The Elgin Police Department is working with the school district on policies for the use of body cameras by school resource officers.
The department has seven full-time resource officers within Elgin Area School District U-46's four Elgin middle schools, Elgin and Larkin high schools, and the district's main administration building. They are the only officers without body cameras within the department.
U-46's middle schools and high schools in Bartlett, South Elgin, and Streamwood also have resource officers and those villages' departments don't have body cameras.
Elgin ventured into body cameras in 2016 -- mirroring a growing trend at suburban police departments -- equipping a majority of its officers by last summer.
"We are at almost full deployment," said Cmdr. Ana Lalley, who is overseeing the initiative to get school resource officers into the fold.
Lalley said U-46 leaders agree on the cameras and district attorneys are ironing out the details related to privacy protections.
"We started talking with them (about) how can we implement the cameras," Lalley said. "They may have some concerns because it's a school and (for) privacy. We are taking our time, figuring out what our next steps are."
U-46 spokeswoman Mary Fergus confirmed district officials and attorneys are reviewing the matter, though she couldn't comment further.
Elgin is the first Kane County police department and the latest in the suburbs to consider equipping school resource officers with body cameras. The Gurnee and Mundelein police departments embraced body cameras at some schools last year.
Illinois' body camera law requires officers to record all law enforcement-related activity and interactions with the public. Cameras can be turned off only at the request of a crime victim or witness, and departments have to store the videos for 90 days.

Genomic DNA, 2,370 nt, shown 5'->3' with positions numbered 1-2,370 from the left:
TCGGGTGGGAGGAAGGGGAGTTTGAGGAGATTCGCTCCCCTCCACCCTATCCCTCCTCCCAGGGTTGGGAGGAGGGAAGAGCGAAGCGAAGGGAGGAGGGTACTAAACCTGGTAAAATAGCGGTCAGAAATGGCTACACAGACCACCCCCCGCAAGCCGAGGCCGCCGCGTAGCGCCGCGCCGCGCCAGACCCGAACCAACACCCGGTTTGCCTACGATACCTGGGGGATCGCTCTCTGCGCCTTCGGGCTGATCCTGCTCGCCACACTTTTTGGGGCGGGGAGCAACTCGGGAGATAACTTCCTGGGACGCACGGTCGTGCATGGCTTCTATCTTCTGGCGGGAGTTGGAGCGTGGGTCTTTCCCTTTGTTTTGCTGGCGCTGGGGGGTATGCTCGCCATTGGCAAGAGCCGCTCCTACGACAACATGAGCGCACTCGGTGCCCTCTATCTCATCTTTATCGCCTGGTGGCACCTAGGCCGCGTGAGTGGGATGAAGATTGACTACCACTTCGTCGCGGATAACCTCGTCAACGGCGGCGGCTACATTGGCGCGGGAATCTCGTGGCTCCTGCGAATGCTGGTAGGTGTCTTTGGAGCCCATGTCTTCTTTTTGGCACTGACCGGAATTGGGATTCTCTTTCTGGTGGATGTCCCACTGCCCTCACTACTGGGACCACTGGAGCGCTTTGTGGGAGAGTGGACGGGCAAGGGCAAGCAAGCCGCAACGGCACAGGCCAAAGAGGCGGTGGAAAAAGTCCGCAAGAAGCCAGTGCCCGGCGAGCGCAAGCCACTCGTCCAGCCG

Experts say body cameras increase police accountability, providing documentation and added protections for the public and also the officers to defend against complaints.
"It is not intended to be utilized at all times, and not during caretaking functions," Mundelein Police Chief Eric Guenther said. "When (the officer) is dealing with students in the hallways, the public relations aspect of the job, you are not expected to have the camera on or activated."
Officers must turn the cameras on if responding to a call at the schools, an altercation, and when dealing with irate parents, Guenther said.
Mundelein has officers with body cameras at Carl Sandburg Middle School and Mundelein High School. Since the cameras were deployed last fall, police haven't received any complaints from parents or teachers, Guenther said.
Having body cameras doesn't make these resource officers less approachable as long as "you are transparent with its use and what it's there for," Guenther said.
Police can use the recordings for improving interactions with the public by analyzing what words were exchanged and whether officers de-escalated a situation.
"The audio part of it becomes so critical," Guenther said, especially when students can record the officers with their cellphones and post on social media platforms. "This gives (us) the ability to understand the interaction between the officer and the individual. It becomes important to have our own view of what took place."